This method is another common way to follow intermittent fasting. It’s just what it sounds like: you eat one day and fast the next. The downside is that it’s harder to follow than the others, as on the day you fast, you’ll be going to bed with an empty stomach. Some people don’t have a problem with it, but if you do, and find yourself constantly cheating, it won’t be effective, which means you’re better off choosing a different method.
Fasting for 24 hours, 2 days a week.
This method of fasting involves 24-hour fasts twice each week. You basically fast from dinner one day, to dinner the next, for example, on Sunday, you finish dinner at 6 p.m., and then you fast until the following day at 6 p.m. It can also be done from breakfast-to-breakfast, or lunch-to-lunch, the idea is to use the schedule that works best for you, so that you can follow it. You might also start out gradually, with 14 to 16 hours of fasting, and work towards a 24 hour fast.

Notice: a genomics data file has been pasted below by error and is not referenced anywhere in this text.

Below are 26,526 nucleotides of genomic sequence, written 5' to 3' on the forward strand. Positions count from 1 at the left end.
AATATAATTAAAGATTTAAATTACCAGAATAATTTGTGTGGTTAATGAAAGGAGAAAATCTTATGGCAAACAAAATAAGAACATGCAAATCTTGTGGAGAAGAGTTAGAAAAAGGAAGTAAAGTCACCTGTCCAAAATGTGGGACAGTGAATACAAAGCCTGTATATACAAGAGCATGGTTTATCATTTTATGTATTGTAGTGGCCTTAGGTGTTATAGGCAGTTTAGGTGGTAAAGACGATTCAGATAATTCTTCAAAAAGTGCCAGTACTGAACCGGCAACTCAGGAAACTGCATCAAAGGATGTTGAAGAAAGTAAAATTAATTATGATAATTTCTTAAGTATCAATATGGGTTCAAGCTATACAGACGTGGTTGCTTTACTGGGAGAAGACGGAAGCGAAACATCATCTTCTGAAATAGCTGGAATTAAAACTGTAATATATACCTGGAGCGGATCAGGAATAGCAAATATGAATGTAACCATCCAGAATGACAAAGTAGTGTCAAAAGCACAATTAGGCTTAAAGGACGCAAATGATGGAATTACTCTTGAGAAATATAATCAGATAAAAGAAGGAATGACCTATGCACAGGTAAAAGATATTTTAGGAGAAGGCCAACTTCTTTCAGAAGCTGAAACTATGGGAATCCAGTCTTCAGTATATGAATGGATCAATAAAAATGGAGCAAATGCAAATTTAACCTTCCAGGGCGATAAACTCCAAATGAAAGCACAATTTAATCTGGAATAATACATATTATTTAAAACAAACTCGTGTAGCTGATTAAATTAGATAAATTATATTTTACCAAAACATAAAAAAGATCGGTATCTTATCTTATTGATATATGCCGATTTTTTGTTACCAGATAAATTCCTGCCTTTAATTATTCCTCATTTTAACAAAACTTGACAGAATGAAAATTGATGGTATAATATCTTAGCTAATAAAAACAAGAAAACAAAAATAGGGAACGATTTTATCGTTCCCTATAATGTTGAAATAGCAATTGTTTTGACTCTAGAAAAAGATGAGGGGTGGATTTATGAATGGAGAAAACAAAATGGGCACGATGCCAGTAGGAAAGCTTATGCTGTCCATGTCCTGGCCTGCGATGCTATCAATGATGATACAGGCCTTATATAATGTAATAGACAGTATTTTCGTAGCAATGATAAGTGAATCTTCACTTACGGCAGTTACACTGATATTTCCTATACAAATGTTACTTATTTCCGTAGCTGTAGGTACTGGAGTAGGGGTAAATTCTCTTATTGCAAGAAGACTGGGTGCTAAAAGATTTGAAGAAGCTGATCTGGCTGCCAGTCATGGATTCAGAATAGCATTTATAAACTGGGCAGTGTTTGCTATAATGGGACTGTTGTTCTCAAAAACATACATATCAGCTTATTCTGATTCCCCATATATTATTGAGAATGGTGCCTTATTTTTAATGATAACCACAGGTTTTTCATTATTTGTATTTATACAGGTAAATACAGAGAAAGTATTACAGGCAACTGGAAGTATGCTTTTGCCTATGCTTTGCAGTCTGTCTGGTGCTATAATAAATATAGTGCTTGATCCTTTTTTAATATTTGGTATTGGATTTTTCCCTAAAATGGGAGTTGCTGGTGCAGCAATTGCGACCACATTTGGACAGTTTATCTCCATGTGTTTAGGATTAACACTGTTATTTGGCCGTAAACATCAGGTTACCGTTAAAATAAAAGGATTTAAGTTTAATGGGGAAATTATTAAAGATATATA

The Warrior Diet.
The Warrior Diet was started by Ori Hofmekler, and requires fasting for about 20 hours each day, with one large meal allowed in the evening. It’s based on the premise that feeding the body nutrients it needs in sync with circadian rhythms, and that humans are inherently nocturnal eaters, “programmed for night eating,” according to Hofmekler. During the fast, a few servings of raw fruit or veggies are allowed, as is a small amount of protein and fresh juice. In the four-hour period in which you can eat, Hofmekler recommends eating veggies, protein, and healthy fats, but if you’re still hungry, you can add healthy carb-rich foods like whole grains. While this method is easier than total fasting, it’s still difficult to follow long-term, so it may not be the best option for most people.